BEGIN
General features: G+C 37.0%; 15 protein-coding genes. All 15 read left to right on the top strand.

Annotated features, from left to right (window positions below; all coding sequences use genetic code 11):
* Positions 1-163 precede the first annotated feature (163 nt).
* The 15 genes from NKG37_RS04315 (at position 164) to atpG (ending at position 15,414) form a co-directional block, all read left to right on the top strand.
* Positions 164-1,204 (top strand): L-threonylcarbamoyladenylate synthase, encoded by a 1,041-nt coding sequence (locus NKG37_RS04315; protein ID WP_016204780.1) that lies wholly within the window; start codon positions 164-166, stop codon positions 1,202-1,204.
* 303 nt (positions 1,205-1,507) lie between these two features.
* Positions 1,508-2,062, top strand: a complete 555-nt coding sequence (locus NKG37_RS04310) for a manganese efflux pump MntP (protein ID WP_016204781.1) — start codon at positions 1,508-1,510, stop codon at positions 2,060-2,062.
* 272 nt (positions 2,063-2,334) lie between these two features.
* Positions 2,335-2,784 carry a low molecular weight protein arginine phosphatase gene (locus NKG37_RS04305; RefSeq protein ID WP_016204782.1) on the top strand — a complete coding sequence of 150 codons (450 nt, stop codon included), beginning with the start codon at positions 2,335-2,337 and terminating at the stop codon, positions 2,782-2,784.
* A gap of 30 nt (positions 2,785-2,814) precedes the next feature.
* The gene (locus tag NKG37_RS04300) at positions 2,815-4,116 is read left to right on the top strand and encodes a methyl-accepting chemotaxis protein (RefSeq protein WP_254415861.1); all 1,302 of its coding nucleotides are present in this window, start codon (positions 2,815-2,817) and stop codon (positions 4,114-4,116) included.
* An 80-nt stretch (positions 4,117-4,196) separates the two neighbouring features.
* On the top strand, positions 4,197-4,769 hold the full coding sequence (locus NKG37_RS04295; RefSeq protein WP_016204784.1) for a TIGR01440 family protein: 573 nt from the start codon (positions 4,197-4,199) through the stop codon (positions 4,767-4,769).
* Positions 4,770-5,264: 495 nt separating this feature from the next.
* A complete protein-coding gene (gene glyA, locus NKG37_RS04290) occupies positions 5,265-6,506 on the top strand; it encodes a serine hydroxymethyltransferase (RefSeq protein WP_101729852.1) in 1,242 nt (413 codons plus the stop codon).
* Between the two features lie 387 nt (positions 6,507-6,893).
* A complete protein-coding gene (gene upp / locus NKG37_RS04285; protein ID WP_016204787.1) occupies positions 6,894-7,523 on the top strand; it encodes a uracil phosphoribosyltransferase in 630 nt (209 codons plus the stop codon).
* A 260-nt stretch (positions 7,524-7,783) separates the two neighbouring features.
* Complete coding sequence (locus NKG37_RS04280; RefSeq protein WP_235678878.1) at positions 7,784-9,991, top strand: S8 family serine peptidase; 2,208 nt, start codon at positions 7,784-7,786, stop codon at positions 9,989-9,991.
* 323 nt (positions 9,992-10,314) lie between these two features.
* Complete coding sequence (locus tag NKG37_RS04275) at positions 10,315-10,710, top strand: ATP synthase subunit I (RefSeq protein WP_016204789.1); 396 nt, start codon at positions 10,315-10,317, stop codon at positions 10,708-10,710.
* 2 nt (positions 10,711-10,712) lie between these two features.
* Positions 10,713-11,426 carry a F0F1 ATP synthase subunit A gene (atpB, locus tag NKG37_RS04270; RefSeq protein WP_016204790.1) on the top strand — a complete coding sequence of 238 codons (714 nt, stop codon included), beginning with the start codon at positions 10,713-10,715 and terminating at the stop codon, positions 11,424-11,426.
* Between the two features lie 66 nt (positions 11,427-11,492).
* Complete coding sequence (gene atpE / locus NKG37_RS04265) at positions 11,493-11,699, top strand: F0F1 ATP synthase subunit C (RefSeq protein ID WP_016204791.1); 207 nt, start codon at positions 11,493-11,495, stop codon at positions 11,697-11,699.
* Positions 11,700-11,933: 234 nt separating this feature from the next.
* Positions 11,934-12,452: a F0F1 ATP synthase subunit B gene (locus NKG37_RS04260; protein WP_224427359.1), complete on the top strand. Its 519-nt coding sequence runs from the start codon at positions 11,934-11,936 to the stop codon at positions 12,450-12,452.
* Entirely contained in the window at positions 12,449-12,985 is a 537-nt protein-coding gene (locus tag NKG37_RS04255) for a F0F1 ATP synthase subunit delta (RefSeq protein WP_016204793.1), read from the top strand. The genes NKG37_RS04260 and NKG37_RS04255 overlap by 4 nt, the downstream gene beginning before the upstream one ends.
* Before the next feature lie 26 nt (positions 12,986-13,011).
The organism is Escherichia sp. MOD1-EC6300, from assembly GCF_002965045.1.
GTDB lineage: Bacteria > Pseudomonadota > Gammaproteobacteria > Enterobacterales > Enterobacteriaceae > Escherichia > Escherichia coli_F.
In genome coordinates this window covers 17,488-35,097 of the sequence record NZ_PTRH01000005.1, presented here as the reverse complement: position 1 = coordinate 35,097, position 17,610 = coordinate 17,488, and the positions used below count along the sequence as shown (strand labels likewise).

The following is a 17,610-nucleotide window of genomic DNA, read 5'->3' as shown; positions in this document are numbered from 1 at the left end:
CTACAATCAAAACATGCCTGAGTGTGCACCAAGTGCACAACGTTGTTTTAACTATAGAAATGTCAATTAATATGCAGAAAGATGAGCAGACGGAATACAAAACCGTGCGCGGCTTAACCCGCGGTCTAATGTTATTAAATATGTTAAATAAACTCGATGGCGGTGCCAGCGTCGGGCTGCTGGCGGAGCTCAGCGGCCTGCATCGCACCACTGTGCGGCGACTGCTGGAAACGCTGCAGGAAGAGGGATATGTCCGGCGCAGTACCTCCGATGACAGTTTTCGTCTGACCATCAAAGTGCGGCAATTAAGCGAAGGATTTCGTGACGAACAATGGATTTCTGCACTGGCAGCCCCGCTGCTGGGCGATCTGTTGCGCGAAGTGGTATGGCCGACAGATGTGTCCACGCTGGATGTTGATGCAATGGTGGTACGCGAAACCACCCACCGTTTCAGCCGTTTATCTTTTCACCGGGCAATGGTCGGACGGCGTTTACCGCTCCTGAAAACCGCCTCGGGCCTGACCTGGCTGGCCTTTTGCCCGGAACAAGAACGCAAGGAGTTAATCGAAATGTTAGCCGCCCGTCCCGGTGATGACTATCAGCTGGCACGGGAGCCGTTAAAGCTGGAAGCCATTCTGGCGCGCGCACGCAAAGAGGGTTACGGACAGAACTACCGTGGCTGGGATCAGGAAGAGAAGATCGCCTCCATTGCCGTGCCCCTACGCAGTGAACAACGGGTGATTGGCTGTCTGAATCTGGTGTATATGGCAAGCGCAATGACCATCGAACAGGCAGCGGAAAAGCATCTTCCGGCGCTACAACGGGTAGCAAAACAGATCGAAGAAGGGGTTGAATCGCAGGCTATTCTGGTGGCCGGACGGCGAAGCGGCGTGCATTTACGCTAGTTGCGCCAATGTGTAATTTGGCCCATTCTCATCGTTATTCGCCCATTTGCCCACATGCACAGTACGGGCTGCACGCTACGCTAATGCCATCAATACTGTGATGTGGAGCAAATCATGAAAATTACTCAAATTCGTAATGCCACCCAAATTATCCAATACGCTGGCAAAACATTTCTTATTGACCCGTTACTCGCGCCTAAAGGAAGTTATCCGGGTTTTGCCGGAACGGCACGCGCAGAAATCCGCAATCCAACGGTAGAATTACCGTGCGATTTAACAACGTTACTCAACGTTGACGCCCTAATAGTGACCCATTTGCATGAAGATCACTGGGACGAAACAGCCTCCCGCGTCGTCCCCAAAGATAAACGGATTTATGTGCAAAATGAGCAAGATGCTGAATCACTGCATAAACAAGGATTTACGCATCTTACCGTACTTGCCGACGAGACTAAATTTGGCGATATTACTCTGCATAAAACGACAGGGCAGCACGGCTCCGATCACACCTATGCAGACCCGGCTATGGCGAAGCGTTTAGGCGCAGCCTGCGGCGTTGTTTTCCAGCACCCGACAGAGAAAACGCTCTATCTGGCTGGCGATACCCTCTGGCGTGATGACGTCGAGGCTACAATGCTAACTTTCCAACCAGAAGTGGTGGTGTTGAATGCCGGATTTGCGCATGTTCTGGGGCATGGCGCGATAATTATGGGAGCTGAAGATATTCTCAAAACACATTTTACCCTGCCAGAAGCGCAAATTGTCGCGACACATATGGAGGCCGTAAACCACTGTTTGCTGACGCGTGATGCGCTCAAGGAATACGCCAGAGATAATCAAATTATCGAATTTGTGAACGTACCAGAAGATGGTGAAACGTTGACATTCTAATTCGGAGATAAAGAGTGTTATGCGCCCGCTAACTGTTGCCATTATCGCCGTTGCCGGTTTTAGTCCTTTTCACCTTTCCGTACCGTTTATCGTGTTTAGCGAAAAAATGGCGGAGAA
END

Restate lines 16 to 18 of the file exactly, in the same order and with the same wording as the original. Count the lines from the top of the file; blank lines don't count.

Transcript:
* Between the two features lie 387 nt (positions 6,507-6,893).
* A complete protein-coding gene (gene upp / locus NKG37_RS04285; protein ID WP_016204787.1) occupies positions 6,894-7,523 on the top strand; it encodes a uracil phosphoribosyltransferase in 630 nt (209 codons plus the stop codon).
* A 260-nt stretch (positions 7,524-7,783) separates the two neighbouring features.